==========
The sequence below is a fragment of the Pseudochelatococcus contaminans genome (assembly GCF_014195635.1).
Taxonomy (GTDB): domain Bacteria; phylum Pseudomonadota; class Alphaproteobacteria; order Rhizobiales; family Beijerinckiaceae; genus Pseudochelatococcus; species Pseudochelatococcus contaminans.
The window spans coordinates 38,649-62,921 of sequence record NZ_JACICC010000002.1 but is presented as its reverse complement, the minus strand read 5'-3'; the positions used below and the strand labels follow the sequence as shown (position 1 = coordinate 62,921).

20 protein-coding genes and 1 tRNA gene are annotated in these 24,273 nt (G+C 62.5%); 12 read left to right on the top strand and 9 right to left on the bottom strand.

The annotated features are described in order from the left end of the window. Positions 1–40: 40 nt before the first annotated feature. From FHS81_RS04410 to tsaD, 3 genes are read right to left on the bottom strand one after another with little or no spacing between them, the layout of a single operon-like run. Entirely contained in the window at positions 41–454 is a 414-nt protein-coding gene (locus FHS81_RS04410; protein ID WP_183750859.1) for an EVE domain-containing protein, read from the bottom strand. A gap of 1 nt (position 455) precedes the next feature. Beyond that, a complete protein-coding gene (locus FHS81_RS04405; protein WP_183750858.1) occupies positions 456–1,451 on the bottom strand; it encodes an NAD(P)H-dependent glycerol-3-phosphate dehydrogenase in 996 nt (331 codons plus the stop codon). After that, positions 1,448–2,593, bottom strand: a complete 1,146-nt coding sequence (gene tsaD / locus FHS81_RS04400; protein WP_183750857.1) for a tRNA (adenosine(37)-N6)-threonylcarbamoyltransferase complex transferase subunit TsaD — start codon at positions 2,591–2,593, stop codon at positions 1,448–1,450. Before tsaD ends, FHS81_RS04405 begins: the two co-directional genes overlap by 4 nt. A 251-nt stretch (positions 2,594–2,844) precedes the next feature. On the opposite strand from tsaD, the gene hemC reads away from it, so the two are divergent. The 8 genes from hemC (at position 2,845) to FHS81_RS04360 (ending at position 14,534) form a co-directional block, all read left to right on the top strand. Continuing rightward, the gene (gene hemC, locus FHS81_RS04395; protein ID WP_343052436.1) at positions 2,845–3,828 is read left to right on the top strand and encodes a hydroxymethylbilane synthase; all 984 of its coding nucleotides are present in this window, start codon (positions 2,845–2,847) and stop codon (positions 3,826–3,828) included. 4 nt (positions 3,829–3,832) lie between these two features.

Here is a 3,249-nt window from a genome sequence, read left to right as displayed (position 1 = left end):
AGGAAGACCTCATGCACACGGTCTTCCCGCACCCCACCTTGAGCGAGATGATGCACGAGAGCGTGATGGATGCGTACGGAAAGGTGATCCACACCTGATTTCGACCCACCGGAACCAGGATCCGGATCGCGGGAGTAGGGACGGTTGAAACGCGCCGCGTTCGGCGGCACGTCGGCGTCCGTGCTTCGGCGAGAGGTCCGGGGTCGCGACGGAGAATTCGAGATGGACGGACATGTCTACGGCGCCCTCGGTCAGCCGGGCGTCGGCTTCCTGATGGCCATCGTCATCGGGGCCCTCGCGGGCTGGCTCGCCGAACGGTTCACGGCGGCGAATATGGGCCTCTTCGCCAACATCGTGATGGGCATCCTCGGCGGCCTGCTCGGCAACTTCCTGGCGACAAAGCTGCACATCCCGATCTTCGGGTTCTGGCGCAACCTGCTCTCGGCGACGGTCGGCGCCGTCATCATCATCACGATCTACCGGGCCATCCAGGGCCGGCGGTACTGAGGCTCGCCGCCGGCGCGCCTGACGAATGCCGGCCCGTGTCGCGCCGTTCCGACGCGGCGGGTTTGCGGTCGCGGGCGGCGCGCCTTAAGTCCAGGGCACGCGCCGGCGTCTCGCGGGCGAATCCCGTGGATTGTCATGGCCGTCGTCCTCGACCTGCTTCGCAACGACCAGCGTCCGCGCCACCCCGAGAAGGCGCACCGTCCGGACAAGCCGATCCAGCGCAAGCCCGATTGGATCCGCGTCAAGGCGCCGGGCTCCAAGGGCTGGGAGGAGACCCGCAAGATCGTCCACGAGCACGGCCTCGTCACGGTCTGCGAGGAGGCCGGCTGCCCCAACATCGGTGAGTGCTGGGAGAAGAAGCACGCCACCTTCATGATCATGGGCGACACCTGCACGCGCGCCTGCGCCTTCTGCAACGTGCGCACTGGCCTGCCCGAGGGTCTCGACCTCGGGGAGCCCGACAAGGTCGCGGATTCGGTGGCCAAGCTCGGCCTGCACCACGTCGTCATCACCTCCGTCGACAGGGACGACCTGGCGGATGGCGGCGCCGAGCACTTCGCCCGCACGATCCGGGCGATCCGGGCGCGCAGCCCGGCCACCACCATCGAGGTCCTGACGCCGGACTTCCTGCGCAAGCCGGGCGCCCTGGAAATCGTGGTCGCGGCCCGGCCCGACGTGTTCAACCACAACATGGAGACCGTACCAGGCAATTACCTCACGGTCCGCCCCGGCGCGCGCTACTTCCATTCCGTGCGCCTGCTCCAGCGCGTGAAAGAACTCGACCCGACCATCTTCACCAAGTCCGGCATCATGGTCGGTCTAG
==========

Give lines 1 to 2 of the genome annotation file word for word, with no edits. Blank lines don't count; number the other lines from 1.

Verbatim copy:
The sequence below is a fragment of the Pseudochelatococcus contaminans genome (assembly GCF_014195635.1).
Taxonomy (GTDB): domain Bacteria; phylum Pseudomonadota; class Alphaproteobacteria; order Rhizobiales; family Beijerinckiaceae; genus Pseudochelatococcus; species Pseudochelatococcus contaminans.